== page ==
As of 2023, America played host to more than 22,000 warehouse facilities. Many of these rely on forklifts and lifter trucks to move goods from one place to another within the facility.

What differentiates a lifter truck from a forklift, though? How do you choose the right lifting vehicle for the job? What makes for the ideal lifter truck?

We’ll cut through the confusion with this article. Keep reading to learn more about the different types of industrial vehicles you can use and what makes some more ideal than others for certain facilities.

What Differentiates a Lifter Truck and a Forklift?

Think of a lifter truck as a ball and a forklift as a football. Lifter trucks include a wide range of industrial vehicle options. While a forklift falls under the lifter truck umbrella, other types of lifter trucks aren’t always forklifts, even if you still need to be certified to operate these industrial trucks.

Some people use the term lift truck or lifter truck to refer to a smaller, more portable type of vehicle than the warehouse forklift. Others use it to refer to reach trucks, a related type of vehicle with some added functionality.

Choosing the right type of lifting vehicle for your warehouse means taking the time to look at the layout and the types of loads you deal with.

Types of Forklifts

A forklift includes a moving vehicle as well as a forked platform that can lower and raise itself. Forklifts come in stand-up and sit-down varieties differentiated by how operators position themselves while using the forklift.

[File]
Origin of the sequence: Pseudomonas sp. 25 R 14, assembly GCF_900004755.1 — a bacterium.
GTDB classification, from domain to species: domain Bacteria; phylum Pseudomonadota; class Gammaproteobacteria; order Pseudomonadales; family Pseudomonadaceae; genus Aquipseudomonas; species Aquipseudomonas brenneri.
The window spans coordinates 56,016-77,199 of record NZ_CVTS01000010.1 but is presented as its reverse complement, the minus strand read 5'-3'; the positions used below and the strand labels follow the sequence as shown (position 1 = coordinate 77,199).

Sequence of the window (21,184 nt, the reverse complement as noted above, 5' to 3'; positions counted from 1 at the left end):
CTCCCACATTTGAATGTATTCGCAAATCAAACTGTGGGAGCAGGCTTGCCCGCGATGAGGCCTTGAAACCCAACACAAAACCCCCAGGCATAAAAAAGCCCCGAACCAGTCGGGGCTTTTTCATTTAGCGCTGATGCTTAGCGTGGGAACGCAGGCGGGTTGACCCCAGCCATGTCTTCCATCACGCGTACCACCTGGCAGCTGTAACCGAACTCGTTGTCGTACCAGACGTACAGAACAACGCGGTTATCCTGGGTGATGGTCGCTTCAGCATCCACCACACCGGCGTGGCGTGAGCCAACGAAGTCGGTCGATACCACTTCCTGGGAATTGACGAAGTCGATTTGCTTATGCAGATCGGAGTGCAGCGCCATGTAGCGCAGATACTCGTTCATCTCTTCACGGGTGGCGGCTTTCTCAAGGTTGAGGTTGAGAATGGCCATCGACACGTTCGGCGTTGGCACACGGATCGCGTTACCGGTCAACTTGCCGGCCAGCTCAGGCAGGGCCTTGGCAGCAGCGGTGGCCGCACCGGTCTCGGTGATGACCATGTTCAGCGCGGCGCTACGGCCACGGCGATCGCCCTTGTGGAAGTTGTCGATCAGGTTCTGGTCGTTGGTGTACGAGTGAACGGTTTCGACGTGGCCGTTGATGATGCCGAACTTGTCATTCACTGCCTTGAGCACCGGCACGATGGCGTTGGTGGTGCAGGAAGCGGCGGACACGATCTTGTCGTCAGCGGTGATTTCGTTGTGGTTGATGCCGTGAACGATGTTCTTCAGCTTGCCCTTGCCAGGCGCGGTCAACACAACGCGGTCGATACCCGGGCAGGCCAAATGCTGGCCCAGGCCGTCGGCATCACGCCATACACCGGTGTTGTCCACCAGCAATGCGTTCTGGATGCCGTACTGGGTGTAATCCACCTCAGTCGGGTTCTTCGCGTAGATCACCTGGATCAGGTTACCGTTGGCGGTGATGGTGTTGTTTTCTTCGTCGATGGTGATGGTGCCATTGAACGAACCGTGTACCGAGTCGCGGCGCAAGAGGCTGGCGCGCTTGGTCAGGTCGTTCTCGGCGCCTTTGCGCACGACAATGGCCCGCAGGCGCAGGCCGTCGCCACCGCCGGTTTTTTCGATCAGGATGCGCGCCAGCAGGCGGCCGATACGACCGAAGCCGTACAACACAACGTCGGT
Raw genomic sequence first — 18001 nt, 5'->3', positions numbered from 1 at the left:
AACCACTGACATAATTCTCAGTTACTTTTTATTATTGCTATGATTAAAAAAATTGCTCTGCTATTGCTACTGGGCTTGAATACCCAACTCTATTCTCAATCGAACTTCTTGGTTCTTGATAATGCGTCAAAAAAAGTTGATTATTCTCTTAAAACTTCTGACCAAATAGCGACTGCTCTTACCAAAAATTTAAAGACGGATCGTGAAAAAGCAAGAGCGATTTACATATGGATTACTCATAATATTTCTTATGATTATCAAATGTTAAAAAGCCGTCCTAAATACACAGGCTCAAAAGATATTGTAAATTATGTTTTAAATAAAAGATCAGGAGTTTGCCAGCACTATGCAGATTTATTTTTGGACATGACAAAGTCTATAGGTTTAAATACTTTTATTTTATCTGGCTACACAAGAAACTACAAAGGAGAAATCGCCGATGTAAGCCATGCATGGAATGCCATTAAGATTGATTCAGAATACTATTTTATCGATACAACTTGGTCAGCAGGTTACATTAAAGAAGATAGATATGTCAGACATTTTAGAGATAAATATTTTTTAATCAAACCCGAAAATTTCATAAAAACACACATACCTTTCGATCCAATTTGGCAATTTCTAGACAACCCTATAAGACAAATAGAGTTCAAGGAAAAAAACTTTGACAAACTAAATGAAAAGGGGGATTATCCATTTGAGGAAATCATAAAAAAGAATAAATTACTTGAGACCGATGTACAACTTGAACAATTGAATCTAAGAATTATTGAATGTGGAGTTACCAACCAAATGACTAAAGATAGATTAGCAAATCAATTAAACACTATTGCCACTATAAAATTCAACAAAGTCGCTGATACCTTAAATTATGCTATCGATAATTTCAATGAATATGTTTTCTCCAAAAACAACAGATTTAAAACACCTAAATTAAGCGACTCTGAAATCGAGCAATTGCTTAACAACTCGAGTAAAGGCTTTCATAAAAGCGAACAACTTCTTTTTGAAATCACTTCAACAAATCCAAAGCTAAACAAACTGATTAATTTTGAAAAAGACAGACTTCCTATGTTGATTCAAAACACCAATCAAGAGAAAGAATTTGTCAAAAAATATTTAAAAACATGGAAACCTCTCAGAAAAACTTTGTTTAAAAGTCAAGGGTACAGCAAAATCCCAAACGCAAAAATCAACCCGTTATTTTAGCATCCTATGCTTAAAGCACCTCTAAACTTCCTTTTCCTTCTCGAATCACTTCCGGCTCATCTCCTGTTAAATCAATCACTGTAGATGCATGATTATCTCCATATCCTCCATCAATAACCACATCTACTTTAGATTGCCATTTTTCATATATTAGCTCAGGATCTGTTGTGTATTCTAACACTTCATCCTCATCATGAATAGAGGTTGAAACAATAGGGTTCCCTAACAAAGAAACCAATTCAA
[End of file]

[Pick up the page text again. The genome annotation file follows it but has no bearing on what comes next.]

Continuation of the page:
Choosing between forklifts requires you to take a look at your storage facility. Standing forklifts perform better when you need operators to get on and off fast or work in narrow spaces. Seated forklifts offer speed and comfort.

Other Types of Lifter Trucks

Conventional forklifts don’t suit every application. These other types of lifter trucks will suit more specialized material transportation needs. These still work similarly to forklifts, so make sure any operators have forklift certification.

Reach trucks can reach deeper into racking systems and often reach higher shelves as well. The operation of a reach truck requires more skill than conventional forklifts. Forklifts can handle greater weights, so the reach truck may not suit heavy-lifting applications.

Telehandlers combine elements of cranes and forklifts. A large, crane-style arm makes it well-suited to reaching in at odd angles with its twin forks.

Pallet jacks lack the power and maneuverability of an industrial vehicle but make up for it in flexibility. These small trucks rely on human or battery power to lift smaller loads. The lack of vehicle components gives the pallet jack the ability to slide into tiny spaces.

Choose the Right Truck

Every warehouse has a lifter truck solution that will suit its unique needs better than any other. Whether you have a tall, narrow layout designed for a reach truck or a high-traffic situation where a stand-up forklift works best, consider your options and review them with a professional before renting or purchasing a lifter truck.

Whether you’ve already identified the best type of truck for your warehouse or need help, contact us for a forklift rental. Here at SIP, we’re committed to fast, professional, courteous service for clients of any size.